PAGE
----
There are times when a lone brave voice — bucking both public opinion and sometimes seemingly even reality — is called for, for the good of a nation, society, or planetary survival.
CNN’s decision to broadcast the commercially disastrous pro-nuclear docu-mercial ‘Pandora’s Promise’ is not one of those times.
The 2013 documentary by Robert Stone purports to present the narrative of several self-described formerly anti-nuclear environmentalists who supposedly have “seen the light,” and now support nuclear power in the future. Despite an aggressive ad campaign, the $1 million-plus documentary grossed $66,643 over its 7 week run in the summer of 2013 – roughly translating into a total national viewing audience of about 6,664. It did garner a decent 61% on Rotten Tomatoes.com, however.
The docu-mercial was properly panned by a significant number of the press that would seem logically to count: the generally pro-nuclear New York Times, and even the Bulletin of the Atomic Scientists. The latter, in a review titled, “Pandora’s False Promise,” wrote:
“The film unabashedly promotes nuclear power as the only energy source that can both meet worldwide demand and help reduce carbon emissions quickly enough to minimize further damage to the Earth’s atmosphere….
“The flaw in the film’s approach is its zealous advocacy of one solution — one silver bullet — to meet the tremendous challenges of providing for some nine billion people by 2050, while also protecting societies from the ravages of climate disruption. The kind of thinking that led some of these environmentalists to single-mindedly protest nuclear power plants during the 1970s and 1980s leads them to just-as-single-mindedly advocate a push toward nuclear power 40 years later.
“Nuclear power may indeed end up being part of the energy mix that leads to both a more stable climate and adequate livelihoods around the world. But the challenges posed by nuclear power — like the risk of weapons proliferation and reactor accidents, and the need to securely store radioactive used fuel for many generations — are not adequately addressed in the film.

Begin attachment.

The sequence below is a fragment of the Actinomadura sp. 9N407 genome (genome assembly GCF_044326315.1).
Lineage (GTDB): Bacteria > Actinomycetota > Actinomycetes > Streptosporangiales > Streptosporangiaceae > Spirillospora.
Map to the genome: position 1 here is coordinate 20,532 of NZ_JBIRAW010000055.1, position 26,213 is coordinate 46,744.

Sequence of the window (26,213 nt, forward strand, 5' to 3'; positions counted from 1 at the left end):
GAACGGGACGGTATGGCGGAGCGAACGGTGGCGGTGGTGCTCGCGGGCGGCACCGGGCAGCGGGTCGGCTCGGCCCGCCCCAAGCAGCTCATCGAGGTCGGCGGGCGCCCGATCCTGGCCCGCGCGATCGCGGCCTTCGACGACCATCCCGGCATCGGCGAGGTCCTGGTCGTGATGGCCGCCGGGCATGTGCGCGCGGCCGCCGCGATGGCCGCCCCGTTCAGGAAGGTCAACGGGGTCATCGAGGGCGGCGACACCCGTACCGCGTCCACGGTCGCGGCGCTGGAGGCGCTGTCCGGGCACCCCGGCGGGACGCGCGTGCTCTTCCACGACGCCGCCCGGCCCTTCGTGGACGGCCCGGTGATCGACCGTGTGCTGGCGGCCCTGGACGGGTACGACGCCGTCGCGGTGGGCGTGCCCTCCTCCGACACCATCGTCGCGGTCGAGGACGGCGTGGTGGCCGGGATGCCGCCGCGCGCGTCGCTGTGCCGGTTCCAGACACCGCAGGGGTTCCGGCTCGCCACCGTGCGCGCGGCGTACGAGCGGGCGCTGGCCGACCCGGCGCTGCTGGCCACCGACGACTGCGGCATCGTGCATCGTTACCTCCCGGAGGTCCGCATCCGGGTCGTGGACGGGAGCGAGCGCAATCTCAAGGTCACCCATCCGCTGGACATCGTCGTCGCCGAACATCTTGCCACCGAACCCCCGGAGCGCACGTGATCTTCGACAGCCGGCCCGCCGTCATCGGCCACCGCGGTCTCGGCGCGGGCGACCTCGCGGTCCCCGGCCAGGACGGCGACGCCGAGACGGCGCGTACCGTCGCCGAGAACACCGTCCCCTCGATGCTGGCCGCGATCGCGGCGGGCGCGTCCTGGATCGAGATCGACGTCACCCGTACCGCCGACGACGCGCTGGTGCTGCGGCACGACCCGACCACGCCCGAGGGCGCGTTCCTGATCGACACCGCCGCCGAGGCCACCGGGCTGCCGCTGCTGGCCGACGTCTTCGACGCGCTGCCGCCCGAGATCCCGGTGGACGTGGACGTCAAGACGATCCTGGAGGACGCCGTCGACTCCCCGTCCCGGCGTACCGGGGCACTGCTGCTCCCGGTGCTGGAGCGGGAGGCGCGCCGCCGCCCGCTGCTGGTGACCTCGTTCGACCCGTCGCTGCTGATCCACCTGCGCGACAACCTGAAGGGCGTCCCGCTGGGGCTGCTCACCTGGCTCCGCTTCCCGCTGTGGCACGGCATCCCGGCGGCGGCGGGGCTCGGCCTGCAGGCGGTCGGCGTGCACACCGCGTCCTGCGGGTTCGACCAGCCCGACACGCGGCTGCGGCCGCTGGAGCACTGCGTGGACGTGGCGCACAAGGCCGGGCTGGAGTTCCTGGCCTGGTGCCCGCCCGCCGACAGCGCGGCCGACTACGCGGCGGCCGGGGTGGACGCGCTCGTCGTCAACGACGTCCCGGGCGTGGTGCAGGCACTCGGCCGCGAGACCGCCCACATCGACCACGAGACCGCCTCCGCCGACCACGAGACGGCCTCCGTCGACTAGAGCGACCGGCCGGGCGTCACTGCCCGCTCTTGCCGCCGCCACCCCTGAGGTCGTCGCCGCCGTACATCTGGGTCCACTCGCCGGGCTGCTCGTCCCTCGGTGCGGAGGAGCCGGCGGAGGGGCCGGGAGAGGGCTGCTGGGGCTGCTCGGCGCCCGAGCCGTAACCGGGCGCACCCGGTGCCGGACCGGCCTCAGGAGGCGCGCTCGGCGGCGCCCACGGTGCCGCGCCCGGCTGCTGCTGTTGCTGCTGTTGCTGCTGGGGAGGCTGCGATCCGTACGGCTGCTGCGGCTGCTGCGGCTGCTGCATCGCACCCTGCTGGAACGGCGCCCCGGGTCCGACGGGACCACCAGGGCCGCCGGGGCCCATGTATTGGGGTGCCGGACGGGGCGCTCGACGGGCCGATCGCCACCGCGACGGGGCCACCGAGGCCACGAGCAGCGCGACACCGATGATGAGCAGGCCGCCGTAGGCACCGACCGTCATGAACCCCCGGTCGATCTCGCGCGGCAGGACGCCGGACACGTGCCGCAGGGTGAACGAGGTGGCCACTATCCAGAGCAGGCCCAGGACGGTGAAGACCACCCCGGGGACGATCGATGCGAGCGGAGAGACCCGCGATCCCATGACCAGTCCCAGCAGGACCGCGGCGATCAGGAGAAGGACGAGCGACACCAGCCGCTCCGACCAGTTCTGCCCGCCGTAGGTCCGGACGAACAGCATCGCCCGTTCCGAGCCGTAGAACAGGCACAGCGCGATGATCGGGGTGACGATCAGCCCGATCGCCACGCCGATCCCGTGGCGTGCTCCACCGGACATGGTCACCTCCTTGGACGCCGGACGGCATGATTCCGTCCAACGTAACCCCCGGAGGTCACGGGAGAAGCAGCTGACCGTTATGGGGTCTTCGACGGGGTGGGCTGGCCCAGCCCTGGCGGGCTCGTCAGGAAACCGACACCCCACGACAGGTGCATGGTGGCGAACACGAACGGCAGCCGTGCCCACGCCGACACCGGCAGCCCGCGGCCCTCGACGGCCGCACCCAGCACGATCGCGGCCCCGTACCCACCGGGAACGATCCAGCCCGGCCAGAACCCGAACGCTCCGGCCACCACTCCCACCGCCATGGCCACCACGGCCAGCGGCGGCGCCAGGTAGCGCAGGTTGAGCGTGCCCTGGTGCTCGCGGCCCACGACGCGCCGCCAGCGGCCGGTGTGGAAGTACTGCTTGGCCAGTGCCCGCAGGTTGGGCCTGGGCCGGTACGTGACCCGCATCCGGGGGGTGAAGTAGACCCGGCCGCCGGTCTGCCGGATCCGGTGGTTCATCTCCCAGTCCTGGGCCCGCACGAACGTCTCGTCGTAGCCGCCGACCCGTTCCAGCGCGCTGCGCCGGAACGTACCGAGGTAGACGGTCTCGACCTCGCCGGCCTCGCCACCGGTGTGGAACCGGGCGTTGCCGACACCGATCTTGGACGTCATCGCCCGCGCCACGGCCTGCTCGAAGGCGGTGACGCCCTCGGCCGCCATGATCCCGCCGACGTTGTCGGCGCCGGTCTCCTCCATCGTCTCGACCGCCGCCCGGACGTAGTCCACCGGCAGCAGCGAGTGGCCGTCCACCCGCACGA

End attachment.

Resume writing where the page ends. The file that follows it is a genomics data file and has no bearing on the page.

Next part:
“Rather, Stone and his subjects seem as intent on promoting nuclear power as the one clear solution as they once were in denying that it had any place in responsible energy planning. Since they’ve now “seen the light,” viewers are expected to join their new-found cause.
“…What is disingenuous about Pandora’s Promise is the way the new judgment is conveyed. The film mocks groups that continue to protest nuclear power, treating one-time colleagues as extremists and zealots. An audience discussion after a preview at the University of Chicago made it clear I was not the only one who sensed the self-righteous tone of the newly converted in the film’s narrative. In the end, by dismissing the protestors and failing to engage them in significant debate about the pros and cons of nuclear energy, the film undermined its own message.”
As a fig leaf for their decision to air such a biased film, CNN on its website writes,